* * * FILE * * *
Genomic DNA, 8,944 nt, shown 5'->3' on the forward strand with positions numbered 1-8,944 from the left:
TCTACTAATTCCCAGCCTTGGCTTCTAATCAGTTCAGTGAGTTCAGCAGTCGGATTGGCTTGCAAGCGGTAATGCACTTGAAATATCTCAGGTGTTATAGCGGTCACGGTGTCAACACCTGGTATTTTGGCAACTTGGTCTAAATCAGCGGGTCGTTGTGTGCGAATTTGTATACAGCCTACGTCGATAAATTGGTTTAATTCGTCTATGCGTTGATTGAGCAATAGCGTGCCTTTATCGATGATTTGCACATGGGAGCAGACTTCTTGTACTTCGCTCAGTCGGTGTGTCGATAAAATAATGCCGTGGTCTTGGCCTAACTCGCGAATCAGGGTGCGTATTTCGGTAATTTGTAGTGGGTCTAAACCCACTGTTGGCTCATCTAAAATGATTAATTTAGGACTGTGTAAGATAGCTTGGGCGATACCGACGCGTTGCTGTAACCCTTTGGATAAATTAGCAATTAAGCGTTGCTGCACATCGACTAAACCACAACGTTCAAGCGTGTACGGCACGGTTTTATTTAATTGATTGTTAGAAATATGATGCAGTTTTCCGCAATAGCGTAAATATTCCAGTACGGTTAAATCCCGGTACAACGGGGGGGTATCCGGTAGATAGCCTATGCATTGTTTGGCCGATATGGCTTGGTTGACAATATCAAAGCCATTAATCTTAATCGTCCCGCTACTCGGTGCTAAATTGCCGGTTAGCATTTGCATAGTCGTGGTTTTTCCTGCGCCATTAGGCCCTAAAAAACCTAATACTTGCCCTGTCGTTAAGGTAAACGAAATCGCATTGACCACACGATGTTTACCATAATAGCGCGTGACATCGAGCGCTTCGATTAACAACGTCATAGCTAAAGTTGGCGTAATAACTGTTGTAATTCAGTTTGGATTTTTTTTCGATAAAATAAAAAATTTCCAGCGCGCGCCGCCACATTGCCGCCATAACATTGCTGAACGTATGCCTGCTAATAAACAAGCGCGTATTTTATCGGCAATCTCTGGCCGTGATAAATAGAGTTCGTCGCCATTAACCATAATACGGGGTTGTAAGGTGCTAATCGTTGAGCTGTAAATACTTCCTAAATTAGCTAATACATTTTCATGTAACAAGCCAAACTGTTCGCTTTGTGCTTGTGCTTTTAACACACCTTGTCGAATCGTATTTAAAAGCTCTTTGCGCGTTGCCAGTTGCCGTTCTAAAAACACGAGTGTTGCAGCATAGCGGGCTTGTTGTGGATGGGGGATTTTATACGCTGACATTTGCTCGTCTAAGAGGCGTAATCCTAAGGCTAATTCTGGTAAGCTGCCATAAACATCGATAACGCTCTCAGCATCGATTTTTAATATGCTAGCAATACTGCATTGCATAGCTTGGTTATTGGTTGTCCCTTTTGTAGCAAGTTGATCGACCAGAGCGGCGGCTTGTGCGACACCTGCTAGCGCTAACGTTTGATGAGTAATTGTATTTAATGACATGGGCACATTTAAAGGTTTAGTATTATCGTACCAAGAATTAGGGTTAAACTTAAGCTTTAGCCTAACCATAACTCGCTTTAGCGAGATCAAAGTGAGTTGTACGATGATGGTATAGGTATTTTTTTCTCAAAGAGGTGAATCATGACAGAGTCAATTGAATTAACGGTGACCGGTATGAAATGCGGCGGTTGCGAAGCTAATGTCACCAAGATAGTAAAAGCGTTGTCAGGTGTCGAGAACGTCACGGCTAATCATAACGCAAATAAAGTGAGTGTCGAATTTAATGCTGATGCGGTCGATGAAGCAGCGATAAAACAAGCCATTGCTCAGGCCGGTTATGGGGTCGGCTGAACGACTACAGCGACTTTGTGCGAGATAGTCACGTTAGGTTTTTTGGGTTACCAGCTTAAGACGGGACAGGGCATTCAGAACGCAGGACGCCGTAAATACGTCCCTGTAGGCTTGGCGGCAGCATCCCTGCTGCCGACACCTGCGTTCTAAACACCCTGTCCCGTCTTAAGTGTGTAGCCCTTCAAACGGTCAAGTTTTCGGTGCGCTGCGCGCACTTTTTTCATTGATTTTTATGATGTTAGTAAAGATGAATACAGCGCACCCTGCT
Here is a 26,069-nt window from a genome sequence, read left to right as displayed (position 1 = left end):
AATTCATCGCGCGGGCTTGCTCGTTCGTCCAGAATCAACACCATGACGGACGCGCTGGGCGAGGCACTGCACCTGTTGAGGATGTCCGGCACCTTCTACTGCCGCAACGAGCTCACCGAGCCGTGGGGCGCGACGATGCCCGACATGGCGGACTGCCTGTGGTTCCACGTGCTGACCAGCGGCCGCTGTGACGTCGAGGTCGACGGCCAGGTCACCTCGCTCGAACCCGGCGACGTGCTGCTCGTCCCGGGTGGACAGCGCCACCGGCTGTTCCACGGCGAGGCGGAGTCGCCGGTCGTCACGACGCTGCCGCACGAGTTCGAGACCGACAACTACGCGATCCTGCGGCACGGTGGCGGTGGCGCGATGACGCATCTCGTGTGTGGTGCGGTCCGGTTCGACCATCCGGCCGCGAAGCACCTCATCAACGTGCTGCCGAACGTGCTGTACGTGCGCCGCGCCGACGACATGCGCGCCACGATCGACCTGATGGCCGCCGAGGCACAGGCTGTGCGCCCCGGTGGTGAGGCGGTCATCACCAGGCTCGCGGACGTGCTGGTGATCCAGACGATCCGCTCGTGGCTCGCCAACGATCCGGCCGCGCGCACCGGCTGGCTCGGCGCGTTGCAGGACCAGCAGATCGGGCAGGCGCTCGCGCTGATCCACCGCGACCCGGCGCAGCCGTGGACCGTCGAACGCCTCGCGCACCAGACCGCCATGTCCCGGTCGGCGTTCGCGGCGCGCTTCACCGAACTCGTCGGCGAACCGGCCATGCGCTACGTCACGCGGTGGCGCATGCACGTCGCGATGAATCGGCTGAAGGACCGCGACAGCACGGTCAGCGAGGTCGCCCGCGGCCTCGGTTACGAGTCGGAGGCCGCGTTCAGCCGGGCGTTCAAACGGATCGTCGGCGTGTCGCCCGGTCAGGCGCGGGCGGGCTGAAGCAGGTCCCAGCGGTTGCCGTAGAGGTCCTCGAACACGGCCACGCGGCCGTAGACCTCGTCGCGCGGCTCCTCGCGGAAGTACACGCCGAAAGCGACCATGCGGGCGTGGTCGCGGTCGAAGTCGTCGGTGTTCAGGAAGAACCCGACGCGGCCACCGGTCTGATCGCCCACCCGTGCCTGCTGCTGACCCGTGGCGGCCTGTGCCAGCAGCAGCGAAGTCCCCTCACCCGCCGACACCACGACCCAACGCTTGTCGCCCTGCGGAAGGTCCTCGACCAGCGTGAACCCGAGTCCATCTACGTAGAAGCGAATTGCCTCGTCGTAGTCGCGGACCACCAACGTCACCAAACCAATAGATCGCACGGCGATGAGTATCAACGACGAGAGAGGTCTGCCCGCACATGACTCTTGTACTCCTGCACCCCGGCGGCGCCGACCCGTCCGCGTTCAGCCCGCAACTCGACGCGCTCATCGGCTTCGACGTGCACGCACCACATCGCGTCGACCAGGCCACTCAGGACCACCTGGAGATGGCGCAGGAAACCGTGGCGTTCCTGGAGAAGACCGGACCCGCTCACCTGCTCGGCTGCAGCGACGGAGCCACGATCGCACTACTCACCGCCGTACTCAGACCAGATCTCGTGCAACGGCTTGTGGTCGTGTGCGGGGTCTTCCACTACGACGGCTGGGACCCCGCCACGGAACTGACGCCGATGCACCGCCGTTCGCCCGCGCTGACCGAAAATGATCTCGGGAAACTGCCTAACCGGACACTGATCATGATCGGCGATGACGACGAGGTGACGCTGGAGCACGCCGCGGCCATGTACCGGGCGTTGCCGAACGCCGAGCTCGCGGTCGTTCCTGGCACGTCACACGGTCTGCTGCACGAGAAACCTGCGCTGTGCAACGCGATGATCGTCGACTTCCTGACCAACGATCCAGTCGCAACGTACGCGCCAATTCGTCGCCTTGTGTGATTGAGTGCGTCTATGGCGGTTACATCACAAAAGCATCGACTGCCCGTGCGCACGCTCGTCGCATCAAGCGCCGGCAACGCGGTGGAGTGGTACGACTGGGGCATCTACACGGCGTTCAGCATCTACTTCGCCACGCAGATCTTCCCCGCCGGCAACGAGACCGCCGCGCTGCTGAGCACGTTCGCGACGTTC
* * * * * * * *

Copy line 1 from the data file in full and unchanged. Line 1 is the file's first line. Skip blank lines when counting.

Genomic DNA, 8,944 nt, shown 5'->3' on the forward strand with positions numbered 1-8,944 from the left: